ur Northern exchanges, received up to Thursday's date, we make up the following extracts, showing the growing feeling in Lincoln's dominions for a speedy and peaceful settlement of the political difficulties which now envelop us: Now the female responsibility. How long these persecutions are to be continued, we cannot imagine; but the public shall know what Lincoln has inaugurated. Peace meeting in Harford county. Pursuant to a published call for the assembling of the peoplehe policy of the Black Republican party, the past as well as the present; could see no difference between John Brown and Lincoln, except that one represented and led on a small force, the other a very large one; wished for a speedy termination of ourtherners who now congregate at Washington. The muddle of the New York press. In an article severely denouncing Lincoln and the course which has characterized his Administration, the Cincinnati Gazette thus concludes: What Administrati
the news we get is what is picked up from persons traveling through the country; Gen. Fremont is making formidable arrangements around this city, digging entrenchments and building fortifications around the Fair Grounds and the Lafayette Park, the latter eternallly ruined, the grove killed and the trees ruined. The Democrat of this morning says that Siegel and his staff were mustered out of service on Thursday evening last. I don't understand it. It is generally believed that the run from that fight is confirmatory of the great and signal defeat of Lincoln's army, and Siegel's flight at thirty miles per day made, it impossible for his enemy to catch him. If the Confederates had left the field, the wounded would have been left at the mercy of wolves and dogs, and therefore it was necessary to remain to render the duty of Christiana to the dead, dying and wounded. McCulloch took 3,500 stand of arms, ammunition for a year's supply, and sugar and coffee and other provisions.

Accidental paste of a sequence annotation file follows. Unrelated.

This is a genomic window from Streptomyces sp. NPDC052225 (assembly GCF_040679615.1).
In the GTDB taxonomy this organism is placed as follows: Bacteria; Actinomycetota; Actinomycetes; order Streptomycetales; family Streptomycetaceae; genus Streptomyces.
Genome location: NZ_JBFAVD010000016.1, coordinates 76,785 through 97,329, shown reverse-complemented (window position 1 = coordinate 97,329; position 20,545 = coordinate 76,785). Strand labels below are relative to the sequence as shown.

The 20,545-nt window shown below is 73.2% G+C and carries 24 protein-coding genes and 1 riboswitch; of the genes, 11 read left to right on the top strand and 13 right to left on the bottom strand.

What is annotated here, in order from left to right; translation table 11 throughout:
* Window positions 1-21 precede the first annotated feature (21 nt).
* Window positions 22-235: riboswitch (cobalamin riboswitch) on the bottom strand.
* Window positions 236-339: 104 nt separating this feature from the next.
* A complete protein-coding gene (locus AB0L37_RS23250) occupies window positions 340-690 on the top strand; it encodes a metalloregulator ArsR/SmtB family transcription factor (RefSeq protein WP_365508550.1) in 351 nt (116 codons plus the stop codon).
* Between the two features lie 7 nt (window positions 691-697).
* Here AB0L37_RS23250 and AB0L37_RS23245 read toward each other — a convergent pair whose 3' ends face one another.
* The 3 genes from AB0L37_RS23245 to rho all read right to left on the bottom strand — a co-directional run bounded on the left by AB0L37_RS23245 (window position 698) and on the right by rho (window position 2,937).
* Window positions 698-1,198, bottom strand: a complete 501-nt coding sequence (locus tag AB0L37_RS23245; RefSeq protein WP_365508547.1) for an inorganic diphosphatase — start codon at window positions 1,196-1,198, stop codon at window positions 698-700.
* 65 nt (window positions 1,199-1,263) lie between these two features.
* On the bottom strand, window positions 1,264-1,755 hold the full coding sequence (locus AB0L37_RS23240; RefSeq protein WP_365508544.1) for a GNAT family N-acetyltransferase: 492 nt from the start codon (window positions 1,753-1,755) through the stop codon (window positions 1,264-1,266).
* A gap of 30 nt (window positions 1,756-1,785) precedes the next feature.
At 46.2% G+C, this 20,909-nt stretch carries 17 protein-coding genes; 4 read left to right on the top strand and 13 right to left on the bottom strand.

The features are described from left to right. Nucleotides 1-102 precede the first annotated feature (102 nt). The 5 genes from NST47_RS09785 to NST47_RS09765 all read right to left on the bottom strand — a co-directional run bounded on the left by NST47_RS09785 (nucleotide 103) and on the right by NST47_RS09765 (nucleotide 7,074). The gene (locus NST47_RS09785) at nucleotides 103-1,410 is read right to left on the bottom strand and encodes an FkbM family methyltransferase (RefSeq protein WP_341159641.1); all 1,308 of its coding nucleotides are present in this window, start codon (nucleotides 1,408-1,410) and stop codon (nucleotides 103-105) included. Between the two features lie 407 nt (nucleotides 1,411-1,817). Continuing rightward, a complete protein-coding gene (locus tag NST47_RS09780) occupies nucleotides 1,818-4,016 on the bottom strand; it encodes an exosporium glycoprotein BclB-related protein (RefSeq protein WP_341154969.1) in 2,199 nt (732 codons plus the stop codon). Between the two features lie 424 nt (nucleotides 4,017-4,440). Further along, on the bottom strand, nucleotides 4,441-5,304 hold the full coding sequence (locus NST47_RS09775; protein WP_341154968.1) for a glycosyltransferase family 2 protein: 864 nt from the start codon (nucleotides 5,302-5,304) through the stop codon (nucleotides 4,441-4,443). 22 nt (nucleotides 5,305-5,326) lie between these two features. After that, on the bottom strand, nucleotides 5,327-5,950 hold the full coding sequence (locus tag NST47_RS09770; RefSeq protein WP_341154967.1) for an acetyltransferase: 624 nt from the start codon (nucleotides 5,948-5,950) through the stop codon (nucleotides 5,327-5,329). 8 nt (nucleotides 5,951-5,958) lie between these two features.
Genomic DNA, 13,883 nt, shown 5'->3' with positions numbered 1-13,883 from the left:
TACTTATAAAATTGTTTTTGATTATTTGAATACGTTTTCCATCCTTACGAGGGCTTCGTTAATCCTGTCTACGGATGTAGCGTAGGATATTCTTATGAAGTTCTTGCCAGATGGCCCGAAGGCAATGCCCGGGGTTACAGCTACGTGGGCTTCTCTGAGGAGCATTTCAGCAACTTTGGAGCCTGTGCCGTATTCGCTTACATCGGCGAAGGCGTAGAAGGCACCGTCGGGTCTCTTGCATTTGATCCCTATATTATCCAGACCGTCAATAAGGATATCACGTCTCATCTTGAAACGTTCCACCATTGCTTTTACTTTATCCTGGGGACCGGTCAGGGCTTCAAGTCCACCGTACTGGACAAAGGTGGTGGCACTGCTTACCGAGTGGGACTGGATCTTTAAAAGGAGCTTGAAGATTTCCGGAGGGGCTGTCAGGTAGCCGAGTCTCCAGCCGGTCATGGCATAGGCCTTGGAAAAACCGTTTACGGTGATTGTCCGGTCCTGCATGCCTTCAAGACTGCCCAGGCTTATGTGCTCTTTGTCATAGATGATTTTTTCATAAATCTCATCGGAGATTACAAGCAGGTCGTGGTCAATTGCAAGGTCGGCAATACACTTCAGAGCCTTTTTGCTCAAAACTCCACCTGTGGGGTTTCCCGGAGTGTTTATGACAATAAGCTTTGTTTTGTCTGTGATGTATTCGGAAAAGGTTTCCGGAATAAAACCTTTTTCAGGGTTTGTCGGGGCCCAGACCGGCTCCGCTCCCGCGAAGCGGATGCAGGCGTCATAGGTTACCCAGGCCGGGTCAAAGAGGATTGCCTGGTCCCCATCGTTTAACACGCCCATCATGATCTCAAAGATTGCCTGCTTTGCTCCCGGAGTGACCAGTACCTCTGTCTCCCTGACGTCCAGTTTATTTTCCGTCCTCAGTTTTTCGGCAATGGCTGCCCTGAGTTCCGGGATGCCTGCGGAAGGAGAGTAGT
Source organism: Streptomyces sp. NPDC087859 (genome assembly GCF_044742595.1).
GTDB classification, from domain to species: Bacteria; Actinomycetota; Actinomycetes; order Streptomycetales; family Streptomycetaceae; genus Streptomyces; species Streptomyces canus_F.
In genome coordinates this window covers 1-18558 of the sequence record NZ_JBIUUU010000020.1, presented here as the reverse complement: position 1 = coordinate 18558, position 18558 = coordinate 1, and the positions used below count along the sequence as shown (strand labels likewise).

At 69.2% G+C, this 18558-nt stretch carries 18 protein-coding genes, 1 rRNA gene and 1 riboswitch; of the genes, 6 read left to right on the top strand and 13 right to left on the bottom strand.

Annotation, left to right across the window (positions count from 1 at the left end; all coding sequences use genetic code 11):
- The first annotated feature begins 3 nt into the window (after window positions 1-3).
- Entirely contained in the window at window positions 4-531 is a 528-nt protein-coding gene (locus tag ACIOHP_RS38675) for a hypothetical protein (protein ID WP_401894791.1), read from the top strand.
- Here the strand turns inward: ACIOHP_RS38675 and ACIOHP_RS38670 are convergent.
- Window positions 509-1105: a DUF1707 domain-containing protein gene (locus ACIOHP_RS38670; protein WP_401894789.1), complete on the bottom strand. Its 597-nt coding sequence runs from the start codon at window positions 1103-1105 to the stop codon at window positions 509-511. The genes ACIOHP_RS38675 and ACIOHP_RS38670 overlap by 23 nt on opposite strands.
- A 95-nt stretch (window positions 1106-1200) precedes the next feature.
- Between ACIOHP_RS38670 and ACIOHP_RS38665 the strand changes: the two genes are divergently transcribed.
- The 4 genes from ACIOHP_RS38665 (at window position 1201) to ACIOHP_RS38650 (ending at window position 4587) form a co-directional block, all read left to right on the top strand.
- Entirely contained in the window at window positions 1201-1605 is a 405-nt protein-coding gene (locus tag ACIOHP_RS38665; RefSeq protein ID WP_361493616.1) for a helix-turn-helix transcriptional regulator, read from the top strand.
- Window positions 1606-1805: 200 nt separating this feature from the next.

The army and money Votes of the Federal Congress.[from the London Times, Aug. 19] The armies of Xerxes and the wealth of Solomon would hardly sustain a comparison with the hosts of men and mountains of money which — at any rate, upon paper — are placed at the command of President Lincoln for the suppression of the Southern Confederacy.--We may venture, perhaps, to pass without too rigorous a scrutiny the bold, though some what gasconading, vote by which the intelligence of the defeat at Manassas was received in Congress. The millions so precipitately offered represented, probably, the patriotic resolution of the North to spend its last dollar in the preservation of the Union; but, without pressing these loose figures to their literal import, we are really astounded at the conclusions which are forced upon us by recent reports. It used to be thought that this country had attained an unhappy but unapproachable eminence in national indebtedness. Half our entire expenditure in or